That being said, you’ve got to make sure the container is clean and dry when you put the parmesan in.
Properly storing parmesan will keep it fresh for as long as possible.
Can You Freeze Parmesan?
As parmesan comes in pretty large wedges, you might be wondering if you can freeze your cheese.
If you want to save your leftovers for as long as possible, you can indeed freeze parmesan.
The freezing and defrosting process can change the texture and lessen the flavor of hard cheeses. It’s best to grate your parmesan before you freeze it. This helps it freeze and defrost evenly and allows you to take a small portion out of the freezer at a time. Freeze parmesan in an airtight container.
Kept in the freezer, parmesan is best eaten within 12-18 months. It won’t go bad after that, but it may lose a lot of its flavor and become very crumbly.
Why Does Parmesan go Bad?
Parmesan goes bad if it is left somewhere too hot, if it is kept in a wet environment or simply after enough time. It will go moldy more quickly in a wet environment, and also tends to take on the scents of other foods stored around it so may become funky if it lives in a messy fridge.
Mold often grows on cheeses, although it takes longer on hard cheeses. Because of its low moisture content, parmesan molds are slow-growing.
Parmesan will become rancid and bitter flavored if it has been incorrectly stored, or else it will harden until it simply can’t be cut into!
How to Tell if Parmesan is Bad
As with many foods, the first sign that parmesan is bad often comes in the form of spots of mold. When parmesan is bad, the mold that grows on it is usually green or gray.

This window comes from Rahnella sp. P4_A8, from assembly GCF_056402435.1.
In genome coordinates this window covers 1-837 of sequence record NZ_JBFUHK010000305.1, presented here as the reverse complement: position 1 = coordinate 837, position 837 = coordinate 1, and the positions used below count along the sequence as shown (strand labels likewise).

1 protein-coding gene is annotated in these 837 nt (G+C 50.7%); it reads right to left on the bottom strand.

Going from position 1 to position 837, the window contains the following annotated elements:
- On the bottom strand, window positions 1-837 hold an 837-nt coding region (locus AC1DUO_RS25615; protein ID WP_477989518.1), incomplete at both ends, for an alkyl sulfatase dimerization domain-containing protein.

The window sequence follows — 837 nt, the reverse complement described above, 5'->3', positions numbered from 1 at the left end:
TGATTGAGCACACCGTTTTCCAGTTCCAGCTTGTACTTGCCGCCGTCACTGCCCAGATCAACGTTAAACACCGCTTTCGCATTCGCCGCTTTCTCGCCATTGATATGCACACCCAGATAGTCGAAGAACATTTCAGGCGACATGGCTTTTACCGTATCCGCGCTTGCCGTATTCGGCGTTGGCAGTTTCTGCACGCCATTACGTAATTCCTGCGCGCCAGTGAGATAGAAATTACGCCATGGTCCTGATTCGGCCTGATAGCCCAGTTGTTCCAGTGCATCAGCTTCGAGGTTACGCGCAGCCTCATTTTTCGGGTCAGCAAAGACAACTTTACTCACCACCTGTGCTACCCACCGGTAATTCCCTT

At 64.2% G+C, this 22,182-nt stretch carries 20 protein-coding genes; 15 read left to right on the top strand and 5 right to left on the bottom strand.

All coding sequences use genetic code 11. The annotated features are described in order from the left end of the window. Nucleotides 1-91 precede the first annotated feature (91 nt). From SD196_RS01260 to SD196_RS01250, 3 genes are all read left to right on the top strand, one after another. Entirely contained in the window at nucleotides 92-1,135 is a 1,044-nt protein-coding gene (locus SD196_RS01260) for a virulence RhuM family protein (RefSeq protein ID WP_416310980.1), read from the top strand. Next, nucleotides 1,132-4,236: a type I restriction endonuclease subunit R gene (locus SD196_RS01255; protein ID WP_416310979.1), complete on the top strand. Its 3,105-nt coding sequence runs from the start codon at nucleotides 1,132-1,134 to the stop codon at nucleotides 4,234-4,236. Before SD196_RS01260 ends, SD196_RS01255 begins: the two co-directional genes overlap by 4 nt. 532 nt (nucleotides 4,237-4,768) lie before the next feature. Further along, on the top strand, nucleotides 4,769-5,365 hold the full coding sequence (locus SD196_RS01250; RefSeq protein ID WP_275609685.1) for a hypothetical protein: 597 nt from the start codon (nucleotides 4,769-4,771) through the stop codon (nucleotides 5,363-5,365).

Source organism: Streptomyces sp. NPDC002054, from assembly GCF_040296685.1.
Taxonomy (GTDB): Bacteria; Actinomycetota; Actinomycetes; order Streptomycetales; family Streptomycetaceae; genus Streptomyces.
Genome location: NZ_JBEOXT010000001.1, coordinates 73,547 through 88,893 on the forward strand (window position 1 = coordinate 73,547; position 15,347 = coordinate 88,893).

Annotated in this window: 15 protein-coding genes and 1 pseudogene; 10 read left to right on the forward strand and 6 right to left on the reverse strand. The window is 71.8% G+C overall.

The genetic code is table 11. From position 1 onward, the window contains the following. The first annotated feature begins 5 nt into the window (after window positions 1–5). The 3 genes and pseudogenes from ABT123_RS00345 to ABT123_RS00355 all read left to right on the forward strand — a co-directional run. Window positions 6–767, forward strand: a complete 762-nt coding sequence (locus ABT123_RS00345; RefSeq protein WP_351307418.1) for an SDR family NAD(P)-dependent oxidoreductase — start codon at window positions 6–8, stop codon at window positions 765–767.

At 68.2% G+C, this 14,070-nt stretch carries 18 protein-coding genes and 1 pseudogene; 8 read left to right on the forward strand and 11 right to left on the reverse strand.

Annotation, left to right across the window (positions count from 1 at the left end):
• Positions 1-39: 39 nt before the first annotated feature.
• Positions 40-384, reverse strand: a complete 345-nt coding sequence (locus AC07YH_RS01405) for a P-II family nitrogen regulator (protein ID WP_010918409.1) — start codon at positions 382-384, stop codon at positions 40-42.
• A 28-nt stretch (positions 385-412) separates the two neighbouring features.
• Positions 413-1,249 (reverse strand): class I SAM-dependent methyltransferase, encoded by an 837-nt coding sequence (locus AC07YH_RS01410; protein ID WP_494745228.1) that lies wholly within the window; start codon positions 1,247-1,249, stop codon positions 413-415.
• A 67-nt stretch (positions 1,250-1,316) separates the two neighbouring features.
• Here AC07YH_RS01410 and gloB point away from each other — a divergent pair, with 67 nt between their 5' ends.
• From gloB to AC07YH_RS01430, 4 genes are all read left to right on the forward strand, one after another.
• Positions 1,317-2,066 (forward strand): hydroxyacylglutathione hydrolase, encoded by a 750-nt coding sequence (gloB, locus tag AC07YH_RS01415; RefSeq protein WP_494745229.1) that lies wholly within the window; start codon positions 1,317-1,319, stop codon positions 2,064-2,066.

Don’t worry about rough, white spots. These are cheese crystals, and their development on hard cheeses is totally normal.
Because parmesan is hard and lacking in moisture, mold doesn’t spread through it quickly. In fact, if there are only small spots of mold you can still eat this long-lasting cheese. Simply slice off the mold and a couple of centimeters of the parmesan around it. Make sure the knife doesn’t touch the mold.
If you find mold in grated or shredded parmesan, though, I’m afraid it has to go. It will probably have spread throughout the package.
Even if there is no mold, your parmesan might still be bad. Just like any cheese, when parmesan is on the turn its taste and smell changes. It may become rancid and acidic, both in smell and flavor. If in doubt, you can taste a little to check. It might not taste very nice, but it won’t hurt you!
As parmesan lasts a long time, working out if it has gone off can be tough.
Your cheese might also change color as it ages. If it has gone dark and brown or oddly bright yellow you probably shouldn’t eat it. A little discoloration, however, is okay. The outer areas of parmesan sometimes get a bit harder and darker over time, especially if your cheese isn’t stored totally right.
Remember, parmesan is at its best 4-6 weeks after being opened as long as it’s stored correctly, but it is edible for longer than that. If your cheese loses flavor and its texture changes it is probably still a-okay to consume. If it’s very visibly moldy, a horrible color, or tastes or smells bad, then chuck it!
Can You Use All of Parmesan?
A lot of people wonder what to do with the harder edges of a chunk of parmesan that is just a little dried out. Plus, there’s the rind to use.
Both rinds and hardened edges of parmesan can be added to soups, stews and sauces to add a rich and salty back note. You can also use them to make a parmesan oil.
Dried out hard cheese (not the rind) or cheese that has been frozen for a long time and has lost a bit of its pizzazz is best melted down into a sauce.
Parmesan really is a great ingredient, and it lasts for ages if you store it right. So it makes sense to use every bit of it, right?